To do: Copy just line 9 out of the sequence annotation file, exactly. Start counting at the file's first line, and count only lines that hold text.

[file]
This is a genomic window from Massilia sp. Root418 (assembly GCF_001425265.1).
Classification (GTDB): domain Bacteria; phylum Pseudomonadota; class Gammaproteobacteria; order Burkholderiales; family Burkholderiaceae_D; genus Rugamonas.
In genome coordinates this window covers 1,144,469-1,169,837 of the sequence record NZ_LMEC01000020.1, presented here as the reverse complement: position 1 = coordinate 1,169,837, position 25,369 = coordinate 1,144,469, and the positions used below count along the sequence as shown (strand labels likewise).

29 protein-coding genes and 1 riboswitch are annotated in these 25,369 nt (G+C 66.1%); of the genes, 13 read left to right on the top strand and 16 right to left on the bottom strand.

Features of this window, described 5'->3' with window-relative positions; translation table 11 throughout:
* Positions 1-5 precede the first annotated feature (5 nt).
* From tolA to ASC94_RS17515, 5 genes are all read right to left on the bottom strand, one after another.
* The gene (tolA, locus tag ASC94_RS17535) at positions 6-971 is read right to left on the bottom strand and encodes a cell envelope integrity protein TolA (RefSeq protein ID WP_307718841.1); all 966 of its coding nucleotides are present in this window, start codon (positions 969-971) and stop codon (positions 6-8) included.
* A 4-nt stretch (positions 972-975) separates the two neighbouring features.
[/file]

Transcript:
* A 4-nt stretch (positions 972-975) separates the two neighbouring features.